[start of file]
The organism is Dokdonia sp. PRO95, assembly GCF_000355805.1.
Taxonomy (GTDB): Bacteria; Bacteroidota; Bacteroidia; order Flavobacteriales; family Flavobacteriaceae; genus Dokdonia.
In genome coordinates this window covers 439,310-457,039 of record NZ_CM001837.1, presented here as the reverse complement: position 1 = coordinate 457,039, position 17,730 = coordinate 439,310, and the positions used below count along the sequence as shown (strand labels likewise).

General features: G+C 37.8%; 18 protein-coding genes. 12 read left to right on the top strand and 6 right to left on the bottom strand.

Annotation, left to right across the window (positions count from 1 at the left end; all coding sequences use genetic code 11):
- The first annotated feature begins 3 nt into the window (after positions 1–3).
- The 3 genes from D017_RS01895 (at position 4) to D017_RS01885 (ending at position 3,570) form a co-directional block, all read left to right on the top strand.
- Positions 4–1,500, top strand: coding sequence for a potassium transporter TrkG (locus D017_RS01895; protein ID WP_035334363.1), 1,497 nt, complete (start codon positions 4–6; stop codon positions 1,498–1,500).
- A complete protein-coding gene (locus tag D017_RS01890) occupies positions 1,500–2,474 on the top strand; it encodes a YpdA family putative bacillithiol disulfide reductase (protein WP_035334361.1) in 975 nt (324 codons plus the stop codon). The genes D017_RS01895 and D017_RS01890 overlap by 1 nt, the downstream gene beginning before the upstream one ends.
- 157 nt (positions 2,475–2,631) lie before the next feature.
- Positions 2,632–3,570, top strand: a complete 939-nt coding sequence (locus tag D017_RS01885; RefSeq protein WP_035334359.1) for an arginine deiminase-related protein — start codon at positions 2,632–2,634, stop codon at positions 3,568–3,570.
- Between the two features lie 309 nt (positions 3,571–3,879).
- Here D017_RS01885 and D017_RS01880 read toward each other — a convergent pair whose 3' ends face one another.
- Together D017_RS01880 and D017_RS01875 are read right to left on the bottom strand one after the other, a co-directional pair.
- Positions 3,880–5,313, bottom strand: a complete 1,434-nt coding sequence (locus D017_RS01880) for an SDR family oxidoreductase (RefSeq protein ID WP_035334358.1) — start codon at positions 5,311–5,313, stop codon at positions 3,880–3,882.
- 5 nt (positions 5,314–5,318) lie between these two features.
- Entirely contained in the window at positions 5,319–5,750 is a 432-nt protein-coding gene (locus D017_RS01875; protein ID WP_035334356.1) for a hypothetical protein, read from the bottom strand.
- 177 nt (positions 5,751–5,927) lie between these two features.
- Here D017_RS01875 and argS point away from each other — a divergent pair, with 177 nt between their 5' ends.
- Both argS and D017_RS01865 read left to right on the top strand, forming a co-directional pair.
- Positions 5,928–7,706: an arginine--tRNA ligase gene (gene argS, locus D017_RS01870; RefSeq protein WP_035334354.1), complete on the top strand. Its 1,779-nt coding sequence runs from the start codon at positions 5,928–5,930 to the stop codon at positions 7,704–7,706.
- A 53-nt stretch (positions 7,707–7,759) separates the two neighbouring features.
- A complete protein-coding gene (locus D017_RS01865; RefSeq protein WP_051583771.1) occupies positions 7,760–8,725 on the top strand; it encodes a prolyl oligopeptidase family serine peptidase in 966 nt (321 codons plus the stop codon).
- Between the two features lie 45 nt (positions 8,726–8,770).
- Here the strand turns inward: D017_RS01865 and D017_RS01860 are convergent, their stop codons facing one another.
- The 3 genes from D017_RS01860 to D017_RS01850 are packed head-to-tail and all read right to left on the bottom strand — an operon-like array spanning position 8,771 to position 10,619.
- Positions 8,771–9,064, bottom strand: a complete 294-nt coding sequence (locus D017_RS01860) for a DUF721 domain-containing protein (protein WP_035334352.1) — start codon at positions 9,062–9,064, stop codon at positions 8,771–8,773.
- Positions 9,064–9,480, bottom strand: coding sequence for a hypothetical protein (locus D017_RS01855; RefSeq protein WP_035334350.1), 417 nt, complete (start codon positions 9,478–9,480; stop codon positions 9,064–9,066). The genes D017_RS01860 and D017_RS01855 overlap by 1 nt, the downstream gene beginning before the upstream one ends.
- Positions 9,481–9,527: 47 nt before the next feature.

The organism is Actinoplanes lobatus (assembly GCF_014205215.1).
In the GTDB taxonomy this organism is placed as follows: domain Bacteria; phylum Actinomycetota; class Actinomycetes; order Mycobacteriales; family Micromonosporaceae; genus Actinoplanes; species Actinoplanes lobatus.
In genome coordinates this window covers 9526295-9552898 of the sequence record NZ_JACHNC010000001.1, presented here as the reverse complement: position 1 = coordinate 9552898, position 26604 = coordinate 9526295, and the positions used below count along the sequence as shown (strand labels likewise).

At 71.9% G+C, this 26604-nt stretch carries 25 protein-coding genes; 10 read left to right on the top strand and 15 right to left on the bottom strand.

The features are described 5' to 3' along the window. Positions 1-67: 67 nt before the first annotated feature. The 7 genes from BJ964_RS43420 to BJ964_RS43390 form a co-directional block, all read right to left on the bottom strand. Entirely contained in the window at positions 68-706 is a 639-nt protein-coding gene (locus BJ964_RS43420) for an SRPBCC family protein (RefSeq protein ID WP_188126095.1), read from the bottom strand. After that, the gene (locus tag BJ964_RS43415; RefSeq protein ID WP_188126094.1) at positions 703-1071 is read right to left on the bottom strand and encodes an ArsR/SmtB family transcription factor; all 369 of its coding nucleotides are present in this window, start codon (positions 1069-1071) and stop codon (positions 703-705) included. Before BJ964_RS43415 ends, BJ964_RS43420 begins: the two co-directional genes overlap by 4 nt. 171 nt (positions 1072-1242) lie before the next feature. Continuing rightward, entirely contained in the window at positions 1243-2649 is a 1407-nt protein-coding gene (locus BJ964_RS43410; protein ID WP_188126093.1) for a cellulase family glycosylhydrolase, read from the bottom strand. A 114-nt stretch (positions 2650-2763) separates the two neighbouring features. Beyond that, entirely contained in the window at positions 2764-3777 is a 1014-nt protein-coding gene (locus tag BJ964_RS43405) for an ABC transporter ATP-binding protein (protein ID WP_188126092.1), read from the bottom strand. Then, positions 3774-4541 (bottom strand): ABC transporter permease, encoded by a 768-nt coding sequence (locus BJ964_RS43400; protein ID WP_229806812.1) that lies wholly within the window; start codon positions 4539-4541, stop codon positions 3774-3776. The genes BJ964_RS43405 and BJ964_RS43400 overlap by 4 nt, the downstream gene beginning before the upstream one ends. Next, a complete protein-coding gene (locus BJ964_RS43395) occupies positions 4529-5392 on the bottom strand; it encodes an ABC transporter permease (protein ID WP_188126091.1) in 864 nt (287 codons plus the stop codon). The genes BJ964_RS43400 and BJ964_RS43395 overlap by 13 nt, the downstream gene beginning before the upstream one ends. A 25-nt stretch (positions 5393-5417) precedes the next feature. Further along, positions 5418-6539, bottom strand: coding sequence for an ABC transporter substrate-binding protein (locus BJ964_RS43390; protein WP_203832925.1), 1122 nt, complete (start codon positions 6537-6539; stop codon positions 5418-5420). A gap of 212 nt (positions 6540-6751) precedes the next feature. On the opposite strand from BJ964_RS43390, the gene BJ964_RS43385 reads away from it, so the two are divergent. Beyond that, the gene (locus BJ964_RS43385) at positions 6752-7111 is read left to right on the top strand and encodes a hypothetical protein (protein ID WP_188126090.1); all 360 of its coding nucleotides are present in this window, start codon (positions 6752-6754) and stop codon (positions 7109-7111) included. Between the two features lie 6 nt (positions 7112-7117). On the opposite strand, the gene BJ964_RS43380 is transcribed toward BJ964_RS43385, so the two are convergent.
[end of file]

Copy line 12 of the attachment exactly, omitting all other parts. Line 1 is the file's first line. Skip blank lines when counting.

- Between the two features lie 309 nt (positions 3,571–3,879).